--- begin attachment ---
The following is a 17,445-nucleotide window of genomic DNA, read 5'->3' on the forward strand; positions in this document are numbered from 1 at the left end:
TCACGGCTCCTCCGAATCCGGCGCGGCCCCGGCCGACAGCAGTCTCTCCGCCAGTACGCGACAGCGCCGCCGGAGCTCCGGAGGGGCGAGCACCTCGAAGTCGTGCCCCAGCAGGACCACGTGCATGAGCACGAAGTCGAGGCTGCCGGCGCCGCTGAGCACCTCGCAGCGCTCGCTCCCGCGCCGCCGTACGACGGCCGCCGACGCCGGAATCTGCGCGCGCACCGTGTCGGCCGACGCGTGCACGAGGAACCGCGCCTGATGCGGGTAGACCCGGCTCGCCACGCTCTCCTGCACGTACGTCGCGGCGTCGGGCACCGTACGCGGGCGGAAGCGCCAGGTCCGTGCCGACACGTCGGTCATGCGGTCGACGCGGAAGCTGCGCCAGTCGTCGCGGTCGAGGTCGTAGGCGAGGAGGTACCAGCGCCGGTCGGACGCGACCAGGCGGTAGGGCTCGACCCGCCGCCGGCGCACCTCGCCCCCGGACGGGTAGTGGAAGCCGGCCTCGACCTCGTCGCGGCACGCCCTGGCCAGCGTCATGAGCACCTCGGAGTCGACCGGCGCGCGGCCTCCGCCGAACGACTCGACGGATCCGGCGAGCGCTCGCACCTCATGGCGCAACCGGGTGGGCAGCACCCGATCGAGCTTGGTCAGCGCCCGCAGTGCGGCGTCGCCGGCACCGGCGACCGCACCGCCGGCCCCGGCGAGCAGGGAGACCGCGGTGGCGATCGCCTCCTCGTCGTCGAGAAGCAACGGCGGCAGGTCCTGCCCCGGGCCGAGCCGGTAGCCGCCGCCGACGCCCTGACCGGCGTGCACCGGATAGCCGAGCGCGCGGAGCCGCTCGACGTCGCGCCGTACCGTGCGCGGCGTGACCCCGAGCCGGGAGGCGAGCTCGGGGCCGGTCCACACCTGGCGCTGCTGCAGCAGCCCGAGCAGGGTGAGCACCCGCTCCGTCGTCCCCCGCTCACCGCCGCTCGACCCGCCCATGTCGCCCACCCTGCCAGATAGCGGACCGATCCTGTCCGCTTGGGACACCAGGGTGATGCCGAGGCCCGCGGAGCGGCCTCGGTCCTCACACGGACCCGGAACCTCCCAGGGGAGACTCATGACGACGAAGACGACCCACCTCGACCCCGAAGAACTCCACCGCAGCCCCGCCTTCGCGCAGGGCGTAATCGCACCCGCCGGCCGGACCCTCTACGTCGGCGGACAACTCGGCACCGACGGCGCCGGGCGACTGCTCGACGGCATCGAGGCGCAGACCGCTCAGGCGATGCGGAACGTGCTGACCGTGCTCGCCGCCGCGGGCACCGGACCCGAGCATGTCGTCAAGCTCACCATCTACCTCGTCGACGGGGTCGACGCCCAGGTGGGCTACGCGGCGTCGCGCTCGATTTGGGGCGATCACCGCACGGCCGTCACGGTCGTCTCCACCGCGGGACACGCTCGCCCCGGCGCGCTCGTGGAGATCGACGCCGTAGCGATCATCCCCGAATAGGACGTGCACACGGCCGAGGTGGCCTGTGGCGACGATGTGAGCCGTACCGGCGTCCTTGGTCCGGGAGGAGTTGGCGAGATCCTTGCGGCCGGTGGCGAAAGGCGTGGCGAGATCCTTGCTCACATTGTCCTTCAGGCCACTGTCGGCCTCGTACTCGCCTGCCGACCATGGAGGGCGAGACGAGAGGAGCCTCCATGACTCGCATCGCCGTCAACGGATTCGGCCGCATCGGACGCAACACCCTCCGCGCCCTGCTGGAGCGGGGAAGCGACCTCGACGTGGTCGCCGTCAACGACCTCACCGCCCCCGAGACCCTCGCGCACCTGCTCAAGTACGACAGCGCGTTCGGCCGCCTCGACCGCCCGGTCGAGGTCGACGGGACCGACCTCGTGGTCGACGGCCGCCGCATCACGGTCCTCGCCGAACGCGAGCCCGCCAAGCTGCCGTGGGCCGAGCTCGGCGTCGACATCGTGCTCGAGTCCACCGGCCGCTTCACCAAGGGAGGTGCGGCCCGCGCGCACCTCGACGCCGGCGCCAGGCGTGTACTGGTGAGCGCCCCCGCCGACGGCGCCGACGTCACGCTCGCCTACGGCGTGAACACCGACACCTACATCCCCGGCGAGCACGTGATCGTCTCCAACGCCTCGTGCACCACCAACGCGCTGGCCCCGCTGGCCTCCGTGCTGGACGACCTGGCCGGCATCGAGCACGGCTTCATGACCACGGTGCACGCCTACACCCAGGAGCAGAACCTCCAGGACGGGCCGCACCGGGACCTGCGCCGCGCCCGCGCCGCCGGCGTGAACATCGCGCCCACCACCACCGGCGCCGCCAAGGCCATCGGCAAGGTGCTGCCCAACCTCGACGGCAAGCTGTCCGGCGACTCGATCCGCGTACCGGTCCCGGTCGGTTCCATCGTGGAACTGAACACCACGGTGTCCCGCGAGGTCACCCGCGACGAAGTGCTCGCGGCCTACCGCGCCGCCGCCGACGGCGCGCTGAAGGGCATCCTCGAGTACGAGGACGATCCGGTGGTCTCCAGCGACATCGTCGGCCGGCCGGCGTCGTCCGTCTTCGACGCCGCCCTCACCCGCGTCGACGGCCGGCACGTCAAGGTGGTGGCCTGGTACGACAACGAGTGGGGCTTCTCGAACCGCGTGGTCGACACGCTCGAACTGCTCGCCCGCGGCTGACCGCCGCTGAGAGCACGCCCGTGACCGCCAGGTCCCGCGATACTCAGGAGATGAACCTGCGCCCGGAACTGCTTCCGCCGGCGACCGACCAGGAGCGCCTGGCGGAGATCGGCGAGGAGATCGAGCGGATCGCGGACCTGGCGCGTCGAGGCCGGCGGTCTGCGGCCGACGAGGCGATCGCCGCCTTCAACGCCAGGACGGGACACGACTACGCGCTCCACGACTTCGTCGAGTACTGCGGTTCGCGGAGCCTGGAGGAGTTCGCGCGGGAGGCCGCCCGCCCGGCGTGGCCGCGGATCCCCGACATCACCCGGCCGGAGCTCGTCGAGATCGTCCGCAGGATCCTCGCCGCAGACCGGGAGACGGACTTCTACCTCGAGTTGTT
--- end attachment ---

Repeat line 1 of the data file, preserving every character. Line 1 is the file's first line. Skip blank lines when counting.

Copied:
The following is a 17,445-nucleotide window of genomic DNA, read 5'->3' on the forward strand; positions in this document are numbered from 1 at the left end: